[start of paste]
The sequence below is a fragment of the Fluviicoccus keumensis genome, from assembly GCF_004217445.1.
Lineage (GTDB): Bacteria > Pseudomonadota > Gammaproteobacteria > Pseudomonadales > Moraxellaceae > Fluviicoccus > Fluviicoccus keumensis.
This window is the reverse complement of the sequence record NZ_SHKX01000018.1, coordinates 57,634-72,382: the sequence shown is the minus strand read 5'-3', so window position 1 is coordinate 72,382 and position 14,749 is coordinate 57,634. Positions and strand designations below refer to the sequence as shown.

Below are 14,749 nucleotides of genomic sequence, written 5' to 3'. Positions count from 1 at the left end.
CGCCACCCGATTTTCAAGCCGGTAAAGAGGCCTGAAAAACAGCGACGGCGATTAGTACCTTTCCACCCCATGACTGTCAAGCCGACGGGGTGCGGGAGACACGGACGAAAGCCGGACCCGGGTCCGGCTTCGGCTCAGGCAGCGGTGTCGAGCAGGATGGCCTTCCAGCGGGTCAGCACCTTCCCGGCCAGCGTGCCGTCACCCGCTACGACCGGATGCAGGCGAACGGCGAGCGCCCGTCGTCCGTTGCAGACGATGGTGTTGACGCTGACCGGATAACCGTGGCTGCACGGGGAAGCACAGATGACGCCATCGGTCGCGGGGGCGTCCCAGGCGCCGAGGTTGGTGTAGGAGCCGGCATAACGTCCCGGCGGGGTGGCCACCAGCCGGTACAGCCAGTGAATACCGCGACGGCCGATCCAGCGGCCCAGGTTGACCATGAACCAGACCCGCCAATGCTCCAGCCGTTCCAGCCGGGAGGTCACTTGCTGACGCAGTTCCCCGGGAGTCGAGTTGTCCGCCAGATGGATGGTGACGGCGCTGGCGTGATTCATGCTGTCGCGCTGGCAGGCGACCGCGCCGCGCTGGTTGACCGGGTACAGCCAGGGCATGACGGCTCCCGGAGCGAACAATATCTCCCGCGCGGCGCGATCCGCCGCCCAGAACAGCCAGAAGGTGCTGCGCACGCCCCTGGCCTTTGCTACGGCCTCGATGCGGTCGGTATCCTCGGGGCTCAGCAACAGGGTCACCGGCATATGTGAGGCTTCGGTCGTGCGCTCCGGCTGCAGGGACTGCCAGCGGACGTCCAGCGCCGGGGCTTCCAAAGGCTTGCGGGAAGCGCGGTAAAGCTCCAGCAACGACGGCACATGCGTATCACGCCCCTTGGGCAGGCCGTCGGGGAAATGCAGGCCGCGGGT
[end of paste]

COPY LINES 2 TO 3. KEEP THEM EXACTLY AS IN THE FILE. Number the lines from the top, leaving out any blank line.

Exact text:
Lineage (GTDB): Bacteria > Pseudomonadota > Gammaproteobacteria > Pseudomonadales > Moraxellaceae > Fluviicoccus > Fluviicoccus keumensis.
This window is the reverse complement of the sequence record NZ_SHKX01000018.1, coordinates 57,634-72,382: the sequence shown is the minus strand read 5'-3', so window position 1 is coordinate 72,382 and position 14,749 is coordinate 57,634. Positions and strand designations below refer to the sequence as shown.